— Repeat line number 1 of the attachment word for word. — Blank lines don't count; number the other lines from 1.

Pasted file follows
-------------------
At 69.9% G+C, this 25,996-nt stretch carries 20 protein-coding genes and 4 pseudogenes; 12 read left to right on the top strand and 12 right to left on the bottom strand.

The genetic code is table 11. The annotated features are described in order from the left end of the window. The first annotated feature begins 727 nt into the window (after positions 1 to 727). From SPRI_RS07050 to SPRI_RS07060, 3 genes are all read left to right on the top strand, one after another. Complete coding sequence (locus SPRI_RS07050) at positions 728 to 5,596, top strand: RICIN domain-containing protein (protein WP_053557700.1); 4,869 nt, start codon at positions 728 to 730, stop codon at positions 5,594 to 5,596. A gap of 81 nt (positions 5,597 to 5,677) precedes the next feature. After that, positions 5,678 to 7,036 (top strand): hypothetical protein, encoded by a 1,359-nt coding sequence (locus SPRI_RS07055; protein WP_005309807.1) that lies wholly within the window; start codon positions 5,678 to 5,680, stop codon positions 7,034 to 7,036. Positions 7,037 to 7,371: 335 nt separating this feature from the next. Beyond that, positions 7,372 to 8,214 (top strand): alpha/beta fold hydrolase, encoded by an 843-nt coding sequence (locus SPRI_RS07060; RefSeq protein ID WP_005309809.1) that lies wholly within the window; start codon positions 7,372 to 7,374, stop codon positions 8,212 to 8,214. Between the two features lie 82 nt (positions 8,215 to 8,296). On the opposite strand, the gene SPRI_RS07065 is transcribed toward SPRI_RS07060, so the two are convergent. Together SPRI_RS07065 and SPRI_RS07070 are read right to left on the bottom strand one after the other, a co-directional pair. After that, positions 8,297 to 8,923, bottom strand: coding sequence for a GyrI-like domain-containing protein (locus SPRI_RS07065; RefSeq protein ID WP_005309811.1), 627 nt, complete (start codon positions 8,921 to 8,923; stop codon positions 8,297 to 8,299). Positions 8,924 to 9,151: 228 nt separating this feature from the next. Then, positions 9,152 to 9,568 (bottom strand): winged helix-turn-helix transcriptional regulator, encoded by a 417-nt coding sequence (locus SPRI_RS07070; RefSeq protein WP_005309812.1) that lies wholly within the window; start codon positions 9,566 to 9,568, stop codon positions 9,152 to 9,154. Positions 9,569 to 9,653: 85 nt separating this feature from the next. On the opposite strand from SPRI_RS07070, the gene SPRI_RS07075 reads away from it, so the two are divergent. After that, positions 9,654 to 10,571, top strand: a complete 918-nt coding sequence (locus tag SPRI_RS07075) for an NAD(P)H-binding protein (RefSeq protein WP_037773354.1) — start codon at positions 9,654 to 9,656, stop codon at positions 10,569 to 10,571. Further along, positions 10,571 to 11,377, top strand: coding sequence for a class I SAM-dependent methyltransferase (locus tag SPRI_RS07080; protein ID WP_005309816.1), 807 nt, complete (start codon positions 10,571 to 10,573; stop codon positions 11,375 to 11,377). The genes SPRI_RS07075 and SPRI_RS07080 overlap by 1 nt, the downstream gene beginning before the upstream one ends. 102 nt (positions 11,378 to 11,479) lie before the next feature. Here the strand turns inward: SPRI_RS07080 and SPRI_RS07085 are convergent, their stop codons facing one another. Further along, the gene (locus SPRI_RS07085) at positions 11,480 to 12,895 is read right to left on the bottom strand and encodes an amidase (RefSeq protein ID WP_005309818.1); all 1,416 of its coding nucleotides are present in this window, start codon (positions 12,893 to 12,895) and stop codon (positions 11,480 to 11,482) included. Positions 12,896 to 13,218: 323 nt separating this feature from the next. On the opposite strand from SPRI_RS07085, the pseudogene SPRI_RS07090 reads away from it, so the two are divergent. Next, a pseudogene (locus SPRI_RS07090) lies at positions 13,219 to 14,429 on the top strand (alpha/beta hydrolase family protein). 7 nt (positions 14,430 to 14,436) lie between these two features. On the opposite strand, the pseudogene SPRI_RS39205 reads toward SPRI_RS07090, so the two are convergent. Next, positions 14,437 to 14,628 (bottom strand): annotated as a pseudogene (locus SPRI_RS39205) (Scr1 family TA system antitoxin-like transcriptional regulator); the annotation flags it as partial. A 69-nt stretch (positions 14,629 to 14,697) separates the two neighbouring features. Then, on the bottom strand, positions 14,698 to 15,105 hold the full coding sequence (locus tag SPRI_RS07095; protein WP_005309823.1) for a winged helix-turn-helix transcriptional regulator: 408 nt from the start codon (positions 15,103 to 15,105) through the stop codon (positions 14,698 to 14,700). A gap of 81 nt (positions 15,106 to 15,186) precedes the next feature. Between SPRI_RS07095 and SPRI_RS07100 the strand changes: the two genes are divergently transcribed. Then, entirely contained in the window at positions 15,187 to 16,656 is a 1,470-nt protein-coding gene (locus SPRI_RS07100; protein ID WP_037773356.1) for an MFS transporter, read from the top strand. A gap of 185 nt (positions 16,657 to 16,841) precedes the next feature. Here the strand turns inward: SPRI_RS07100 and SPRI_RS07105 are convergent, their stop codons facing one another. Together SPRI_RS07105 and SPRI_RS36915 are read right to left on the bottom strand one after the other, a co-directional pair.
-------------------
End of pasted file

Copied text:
At 69.9% G+C, this 25,996-nt stretch carries 20 protein-coding genes and 4 pseudogenes; 12 read left to right on the top strand and 12 right to left on the bottom strand.